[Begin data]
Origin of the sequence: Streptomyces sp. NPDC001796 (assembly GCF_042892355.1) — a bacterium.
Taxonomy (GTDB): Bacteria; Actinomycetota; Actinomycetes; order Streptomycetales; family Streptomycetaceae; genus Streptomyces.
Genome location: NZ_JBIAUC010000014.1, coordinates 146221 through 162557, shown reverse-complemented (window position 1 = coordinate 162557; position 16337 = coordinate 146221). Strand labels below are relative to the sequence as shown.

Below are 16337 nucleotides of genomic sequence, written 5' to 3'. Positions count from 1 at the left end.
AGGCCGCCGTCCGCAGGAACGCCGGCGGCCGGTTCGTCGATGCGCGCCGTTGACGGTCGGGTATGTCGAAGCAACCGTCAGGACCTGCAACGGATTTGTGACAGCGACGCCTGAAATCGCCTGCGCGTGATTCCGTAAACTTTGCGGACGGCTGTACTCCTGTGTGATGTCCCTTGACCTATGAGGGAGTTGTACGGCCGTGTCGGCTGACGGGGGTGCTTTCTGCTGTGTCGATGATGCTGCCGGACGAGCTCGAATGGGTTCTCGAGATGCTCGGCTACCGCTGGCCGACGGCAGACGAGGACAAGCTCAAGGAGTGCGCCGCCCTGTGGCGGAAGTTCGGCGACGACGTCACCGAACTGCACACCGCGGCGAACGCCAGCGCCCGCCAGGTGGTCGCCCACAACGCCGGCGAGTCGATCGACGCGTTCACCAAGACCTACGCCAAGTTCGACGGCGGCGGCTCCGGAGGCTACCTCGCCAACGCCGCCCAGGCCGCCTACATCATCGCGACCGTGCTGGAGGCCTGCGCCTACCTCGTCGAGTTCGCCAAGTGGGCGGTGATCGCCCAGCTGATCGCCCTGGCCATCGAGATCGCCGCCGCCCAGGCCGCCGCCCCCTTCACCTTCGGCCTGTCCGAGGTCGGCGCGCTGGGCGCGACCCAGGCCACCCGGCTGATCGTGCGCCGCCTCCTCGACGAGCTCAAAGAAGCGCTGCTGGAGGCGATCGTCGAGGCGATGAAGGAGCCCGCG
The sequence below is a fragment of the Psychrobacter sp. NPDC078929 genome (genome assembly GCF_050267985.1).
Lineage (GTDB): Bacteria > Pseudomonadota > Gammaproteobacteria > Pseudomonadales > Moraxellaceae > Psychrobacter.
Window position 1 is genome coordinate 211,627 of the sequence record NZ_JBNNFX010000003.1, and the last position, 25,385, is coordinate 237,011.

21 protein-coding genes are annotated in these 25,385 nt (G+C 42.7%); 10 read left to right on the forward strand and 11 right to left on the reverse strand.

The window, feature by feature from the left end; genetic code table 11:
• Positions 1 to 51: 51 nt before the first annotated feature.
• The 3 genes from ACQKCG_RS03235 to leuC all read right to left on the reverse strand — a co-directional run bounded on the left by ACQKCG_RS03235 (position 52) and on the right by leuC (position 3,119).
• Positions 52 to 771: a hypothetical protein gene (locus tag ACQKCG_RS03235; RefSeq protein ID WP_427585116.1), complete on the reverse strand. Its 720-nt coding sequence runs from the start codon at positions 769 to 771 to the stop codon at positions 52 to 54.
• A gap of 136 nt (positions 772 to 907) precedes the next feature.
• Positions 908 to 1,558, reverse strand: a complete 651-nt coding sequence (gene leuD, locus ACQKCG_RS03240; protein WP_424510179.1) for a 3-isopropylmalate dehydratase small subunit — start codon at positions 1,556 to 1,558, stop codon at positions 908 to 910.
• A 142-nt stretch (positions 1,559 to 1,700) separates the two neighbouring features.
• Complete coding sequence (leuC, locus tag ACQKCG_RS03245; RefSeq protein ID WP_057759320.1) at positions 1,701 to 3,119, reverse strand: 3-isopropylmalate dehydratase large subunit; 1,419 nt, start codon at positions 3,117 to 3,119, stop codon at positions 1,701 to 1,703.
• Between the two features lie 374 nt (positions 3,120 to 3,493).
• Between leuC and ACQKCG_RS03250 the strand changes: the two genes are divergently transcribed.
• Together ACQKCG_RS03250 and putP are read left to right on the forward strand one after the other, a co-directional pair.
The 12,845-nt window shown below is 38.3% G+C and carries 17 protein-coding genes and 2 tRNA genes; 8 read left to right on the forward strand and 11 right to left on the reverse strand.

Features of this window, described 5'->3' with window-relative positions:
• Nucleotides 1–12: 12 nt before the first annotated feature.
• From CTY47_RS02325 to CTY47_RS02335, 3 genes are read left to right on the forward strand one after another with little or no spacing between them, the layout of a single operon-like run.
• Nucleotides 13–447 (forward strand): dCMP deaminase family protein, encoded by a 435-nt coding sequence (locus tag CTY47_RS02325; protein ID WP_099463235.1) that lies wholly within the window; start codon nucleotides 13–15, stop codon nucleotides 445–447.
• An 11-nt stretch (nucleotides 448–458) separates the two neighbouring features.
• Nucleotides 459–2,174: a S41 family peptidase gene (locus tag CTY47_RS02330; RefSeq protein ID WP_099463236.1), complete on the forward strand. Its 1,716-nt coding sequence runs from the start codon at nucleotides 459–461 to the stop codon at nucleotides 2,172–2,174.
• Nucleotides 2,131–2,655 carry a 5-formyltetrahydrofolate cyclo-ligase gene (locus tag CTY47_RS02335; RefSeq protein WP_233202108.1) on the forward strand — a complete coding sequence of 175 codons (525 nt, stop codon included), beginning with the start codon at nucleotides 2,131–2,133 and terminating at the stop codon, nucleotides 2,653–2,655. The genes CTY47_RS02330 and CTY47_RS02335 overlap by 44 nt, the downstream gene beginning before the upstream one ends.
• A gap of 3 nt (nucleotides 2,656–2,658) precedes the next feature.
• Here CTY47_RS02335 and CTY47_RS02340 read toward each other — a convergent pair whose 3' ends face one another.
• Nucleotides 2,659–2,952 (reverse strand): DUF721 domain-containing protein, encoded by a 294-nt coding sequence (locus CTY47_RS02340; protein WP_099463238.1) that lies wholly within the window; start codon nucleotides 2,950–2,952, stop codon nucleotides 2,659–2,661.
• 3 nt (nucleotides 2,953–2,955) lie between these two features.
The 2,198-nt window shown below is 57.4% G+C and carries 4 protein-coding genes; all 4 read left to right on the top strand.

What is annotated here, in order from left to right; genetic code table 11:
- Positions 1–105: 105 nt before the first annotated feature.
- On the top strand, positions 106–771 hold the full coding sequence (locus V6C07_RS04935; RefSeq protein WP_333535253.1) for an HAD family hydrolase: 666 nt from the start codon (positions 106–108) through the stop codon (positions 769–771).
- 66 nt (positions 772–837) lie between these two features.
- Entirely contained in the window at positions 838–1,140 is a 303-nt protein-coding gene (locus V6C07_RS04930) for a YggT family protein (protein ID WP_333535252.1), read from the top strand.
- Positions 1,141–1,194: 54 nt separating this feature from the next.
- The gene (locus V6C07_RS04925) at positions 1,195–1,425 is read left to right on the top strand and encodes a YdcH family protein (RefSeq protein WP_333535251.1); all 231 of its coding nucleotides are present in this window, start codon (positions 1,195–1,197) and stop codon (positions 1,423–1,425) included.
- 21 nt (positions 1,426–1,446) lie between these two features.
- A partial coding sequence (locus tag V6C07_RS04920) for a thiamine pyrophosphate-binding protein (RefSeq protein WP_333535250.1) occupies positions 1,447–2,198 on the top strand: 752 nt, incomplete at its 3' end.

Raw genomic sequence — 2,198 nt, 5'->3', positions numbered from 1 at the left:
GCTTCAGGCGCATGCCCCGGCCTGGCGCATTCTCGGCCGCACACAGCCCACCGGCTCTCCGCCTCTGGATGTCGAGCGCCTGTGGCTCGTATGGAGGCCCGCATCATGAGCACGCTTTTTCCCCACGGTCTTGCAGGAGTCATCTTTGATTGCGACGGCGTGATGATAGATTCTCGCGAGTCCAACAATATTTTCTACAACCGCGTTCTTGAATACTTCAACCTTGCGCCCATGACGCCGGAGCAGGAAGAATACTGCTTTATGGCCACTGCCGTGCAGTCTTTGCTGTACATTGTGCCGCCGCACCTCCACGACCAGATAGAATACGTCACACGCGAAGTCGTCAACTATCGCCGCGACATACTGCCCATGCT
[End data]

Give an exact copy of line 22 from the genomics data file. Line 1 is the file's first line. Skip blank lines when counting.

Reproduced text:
Features of this window, described 5'->3' with window-relative positions: